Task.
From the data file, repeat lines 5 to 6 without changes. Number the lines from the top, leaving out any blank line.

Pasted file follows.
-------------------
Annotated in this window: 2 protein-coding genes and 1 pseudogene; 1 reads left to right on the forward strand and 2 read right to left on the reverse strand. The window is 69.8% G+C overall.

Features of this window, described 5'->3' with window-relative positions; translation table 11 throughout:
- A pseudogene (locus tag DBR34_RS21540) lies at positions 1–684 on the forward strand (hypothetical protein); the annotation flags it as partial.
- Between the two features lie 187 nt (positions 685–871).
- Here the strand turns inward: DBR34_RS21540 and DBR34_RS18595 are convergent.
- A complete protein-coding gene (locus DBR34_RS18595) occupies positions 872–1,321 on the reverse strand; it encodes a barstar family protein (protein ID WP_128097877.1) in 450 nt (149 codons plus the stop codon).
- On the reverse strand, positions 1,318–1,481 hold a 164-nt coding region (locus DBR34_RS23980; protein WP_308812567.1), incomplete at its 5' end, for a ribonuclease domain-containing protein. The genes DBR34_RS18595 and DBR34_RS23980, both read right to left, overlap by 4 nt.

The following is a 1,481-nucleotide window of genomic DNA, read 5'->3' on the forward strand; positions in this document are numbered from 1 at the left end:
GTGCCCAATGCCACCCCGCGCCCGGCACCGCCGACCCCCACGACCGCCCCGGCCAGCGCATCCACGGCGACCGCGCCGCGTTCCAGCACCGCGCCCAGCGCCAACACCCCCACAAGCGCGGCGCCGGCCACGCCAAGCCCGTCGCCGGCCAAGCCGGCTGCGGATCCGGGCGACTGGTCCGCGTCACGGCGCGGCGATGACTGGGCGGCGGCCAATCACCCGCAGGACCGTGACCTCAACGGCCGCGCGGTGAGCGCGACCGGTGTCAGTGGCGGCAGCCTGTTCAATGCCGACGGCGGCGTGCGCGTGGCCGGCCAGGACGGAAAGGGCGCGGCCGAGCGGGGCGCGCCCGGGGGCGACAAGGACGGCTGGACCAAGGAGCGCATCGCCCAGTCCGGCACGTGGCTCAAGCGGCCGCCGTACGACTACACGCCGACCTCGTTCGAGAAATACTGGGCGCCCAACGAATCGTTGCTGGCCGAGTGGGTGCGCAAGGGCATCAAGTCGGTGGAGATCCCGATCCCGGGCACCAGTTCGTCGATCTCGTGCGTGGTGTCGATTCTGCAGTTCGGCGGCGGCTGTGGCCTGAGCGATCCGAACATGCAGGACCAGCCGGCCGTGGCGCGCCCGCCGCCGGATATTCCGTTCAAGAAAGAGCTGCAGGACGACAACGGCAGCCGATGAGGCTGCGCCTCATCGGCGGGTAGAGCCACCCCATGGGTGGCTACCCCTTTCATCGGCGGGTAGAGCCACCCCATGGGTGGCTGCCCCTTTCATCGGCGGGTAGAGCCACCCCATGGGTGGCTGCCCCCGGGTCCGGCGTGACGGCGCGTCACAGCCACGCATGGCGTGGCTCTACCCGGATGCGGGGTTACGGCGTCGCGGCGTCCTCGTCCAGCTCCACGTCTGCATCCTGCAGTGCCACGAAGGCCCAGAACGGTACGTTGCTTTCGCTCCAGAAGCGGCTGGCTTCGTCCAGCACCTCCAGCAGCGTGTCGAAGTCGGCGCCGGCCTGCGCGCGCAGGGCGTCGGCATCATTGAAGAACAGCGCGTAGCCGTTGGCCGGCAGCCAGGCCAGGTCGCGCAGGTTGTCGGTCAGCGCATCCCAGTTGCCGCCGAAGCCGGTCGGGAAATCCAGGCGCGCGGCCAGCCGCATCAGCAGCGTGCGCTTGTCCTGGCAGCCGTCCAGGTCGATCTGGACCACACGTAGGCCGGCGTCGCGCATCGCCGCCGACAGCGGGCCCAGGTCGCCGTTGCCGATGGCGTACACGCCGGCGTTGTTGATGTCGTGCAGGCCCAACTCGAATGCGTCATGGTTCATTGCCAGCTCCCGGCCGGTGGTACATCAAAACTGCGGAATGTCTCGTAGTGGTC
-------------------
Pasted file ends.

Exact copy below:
- Here the strand turns inward: DBR34_RS21540 and DBR34_RS18595 are convergent.
- A complete protein-coding gene (locus DBR34_RS18595) occupies positions 872–1,321 on the reverse strand; it encodes a barstar family protein (protein ID WP_128097877.1) in 450 nt (149 codons plus the stop codon).